The Seattle folkies have hadn’t an easy 2016: Founding member Josiah Johnson announced in March that he was taking a hiatus to go to rehab, leaving the band without a singer for a summer tour. But the Head and the Heart haven’t completely lost their heads.
For their third album, Signs of Light, out Sept. 9, they signed to a major label and went to Nashville to work with rock producer Jay Joyce (Eric Church, Cage the Elephant). Here, primary lyricist and newly appointed frontman Jonathan Russell and violinist/vocalist Charity Rose tell EW about getting out of their comfort zones to make their most uplifting record yet.
ENTERTAINMENT WEEKLY: Signs of Light is a lot more plugged in than your past two records. Were you intentionally exploring more electric instruments?
Charity Rose: The first album was especially acoustic because we were busking and playing open mics and had mobile guitars and instruments. And the venues we were playing lent themselves to that, but when we started touring more, we wanted to fill up the space more — so the second album kind of changed from there.
This is your first time working with a producer, and you guys enlisted Nashville powerhouse Jay Joyce. What was that like?
C.R.: His studio is so rad. It’s this big, open live room and his console is in the room with us. So we’re all in there looking at each other, Jay is chain smoking at the board, and it was this old-school vibe of trying to get the live sound.
Why did you want to work with him?
Jonathan Russell: We met with a couple of other guys, but when we met with Jay we were in his studio and he has these adorable Great Dane puppies — it feels crazy to call them puppies because they’re like f—ing horses — and he was so laid back. I felt like I could go on a f—ing fishing trip with this guy and hang out and talk music. And that intuition paid off. I like his style.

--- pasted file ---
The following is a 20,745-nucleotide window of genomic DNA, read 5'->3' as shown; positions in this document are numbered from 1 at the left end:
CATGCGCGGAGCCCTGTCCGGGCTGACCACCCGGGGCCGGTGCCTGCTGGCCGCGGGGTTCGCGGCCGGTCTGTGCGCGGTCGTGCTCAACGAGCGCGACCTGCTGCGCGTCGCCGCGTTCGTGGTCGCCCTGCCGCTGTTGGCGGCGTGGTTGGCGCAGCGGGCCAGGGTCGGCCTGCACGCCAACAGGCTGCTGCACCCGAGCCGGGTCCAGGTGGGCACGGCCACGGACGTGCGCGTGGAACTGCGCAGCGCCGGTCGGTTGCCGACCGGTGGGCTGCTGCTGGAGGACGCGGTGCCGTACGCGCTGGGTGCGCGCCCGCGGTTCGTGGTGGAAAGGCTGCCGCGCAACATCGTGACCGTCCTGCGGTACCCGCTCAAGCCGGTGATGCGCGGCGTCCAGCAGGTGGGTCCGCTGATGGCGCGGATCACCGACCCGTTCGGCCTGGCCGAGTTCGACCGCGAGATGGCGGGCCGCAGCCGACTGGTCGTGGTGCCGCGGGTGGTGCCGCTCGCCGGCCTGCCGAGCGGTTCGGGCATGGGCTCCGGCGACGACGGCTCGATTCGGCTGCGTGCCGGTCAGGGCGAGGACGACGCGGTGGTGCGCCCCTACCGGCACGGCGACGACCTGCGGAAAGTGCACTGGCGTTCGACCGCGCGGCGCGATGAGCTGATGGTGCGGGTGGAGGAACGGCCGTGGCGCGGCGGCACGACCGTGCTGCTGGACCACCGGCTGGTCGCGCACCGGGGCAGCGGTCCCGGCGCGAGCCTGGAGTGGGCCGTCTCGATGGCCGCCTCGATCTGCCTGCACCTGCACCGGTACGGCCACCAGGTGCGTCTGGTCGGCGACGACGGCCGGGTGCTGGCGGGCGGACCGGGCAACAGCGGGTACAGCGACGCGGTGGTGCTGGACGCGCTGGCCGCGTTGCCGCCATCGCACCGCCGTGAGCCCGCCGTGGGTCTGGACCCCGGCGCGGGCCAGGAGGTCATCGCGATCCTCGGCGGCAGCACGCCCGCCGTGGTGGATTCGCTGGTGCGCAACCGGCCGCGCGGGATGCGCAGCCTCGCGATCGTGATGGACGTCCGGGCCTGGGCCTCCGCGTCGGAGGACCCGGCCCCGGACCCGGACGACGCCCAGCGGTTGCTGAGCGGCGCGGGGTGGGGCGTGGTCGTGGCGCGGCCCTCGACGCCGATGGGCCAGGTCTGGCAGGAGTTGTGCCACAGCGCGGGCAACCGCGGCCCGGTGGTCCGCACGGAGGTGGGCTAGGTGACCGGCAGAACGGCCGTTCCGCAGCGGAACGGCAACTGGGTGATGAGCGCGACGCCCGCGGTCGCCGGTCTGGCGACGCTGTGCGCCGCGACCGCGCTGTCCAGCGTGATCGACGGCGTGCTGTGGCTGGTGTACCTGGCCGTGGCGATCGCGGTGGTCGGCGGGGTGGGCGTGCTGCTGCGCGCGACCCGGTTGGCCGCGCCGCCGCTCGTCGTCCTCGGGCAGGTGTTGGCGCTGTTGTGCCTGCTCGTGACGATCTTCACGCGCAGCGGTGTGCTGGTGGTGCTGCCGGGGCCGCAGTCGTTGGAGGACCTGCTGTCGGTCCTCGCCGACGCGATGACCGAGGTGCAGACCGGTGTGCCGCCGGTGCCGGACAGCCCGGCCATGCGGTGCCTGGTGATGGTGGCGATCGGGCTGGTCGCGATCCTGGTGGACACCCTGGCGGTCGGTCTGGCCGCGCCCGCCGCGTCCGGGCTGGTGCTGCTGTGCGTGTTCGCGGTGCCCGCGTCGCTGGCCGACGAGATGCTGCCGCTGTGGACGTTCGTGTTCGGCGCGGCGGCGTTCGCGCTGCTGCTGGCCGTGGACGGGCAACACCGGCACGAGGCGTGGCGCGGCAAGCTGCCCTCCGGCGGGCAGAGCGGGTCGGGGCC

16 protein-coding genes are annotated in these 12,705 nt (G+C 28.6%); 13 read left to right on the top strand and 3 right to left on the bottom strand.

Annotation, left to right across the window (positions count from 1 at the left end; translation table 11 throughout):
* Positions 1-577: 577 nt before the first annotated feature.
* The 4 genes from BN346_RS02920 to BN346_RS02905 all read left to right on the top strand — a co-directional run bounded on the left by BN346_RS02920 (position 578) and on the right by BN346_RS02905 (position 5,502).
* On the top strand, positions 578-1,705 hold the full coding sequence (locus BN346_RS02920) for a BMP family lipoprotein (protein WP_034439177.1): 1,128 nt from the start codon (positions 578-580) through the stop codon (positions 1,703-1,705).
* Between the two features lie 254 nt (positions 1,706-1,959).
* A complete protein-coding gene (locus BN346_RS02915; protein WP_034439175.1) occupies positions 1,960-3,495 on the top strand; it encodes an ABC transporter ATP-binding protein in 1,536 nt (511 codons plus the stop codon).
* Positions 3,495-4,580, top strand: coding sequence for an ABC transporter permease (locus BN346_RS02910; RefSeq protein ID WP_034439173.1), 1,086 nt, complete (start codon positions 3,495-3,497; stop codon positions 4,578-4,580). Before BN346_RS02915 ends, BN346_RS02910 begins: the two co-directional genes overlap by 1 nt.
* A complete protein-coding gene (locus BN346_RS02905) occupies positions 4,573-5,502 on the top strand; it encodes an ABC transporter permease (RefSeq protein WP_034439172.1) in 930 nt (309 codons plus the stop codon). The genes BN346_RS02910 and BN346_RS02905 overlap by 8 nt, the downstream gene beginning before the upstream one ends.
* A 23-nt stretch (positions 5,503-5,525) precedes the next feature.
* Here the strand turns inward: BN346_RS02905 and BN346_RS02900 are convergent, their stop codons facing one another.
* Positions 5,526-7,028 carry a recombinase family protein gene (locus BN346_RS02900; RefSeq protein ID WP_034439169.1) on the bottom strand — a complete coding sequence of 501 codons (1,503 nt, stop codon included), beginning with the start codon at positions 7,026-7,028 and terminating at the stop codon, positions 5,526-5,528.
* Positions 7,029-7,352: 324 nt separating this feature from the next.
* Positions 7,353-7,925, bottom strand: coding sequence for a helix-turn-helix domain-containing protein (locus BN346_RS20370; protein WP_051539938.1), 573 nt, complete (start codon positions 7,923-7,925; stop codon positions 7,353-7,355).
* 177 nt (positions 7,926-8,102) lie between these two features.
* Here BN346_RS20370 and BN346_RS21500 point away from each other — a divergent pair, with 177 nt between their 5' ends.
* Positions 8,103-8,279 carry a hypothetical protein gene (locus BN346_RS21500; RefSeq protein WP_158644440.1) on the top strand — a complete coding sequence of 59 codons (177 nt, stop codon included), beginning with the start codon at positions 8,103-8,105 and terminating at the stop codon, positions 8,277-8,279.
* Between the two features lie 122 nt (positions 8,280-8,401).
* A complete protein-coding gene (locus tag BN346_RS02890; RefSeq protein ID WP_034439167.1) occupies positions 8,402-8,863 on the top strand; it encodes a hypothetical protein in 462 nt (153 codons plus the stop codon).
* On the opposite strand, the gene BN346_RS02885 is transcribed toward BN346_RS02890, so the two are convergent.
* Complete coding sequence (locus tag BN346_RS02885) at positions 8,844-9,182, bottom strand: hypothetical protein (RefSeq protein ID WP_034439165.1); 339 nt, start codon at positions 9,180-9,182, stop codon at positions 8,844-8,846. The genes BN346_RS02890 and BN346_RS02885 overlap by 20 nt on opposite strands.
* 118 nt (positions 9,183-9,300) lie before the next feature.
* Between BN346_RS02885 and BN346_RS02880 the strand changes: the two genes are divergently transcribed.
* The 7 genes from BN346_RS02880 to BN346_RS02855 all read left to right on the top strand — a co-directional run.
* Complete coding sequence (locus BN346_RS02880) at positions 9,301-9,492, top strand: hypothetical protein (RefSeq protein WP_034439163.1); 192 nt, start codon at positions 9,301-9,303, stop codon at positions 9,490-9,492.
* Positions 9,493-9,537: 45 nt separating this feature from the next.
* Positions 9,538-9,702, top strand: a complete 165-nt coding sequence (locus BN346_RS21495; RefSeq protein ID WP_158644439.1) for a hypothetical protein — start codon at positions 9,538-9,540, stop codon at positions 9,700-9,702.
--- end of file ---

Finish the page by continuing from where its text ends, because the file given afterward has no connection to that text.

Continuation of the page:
Is there something you can achieve with a producer that you guys couldn’t on your own?
J.R.: We tend to self-edit to a fault, so sometimes the magic is lost because you’re so quick to say, “That was a f–k up, let’s try again.” Jay would be like, “Whoa, whoa, whoa! That’s the f–ing take!” He was really good at teaching up to live with what was coming out, all-inclusive of the flas and the magic.
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“Signs of Light” was written by Josiah, who announced he was taking a hiatus in March to enter rehab for drug addiction, why was it right to name the album after it?
C.R.: Signs of Light is a two-sided coin: there’s a loneliness and darkness, but also a silver lining to it. You can see it both ways. That’s a really powerful, real thing about life.
J.R.: It was definitely a nod of a hat [to Johnson]. He was stoked. It’s been an interesting path. The first album was really collaborative but then with the second album, we had, like, two months between touring and going back into the studio. It was like, “Well, Jon has a lot of songs, we’re going to use a lot of those.” It became a psychological thing [for him] like, “Why aren’t my songs getting picked?” So I’m glad that at least one of the songs that Josiah brought to the table is one that got picked.
It applies to what seems like the over-arching theme of the record, that there is this hope in loneliness, this idea that things might not be great right now but there’s an end in sight.
J.R.: It’s nearly impossible for me to walk through life and not collect some of the dirt that’s in the air. [But] with this record, instead of, “Life’s a bummer,” I wanted to be like, “Life’s hard, but remember the good things that have happened.” I wanted to make that f—ing record.”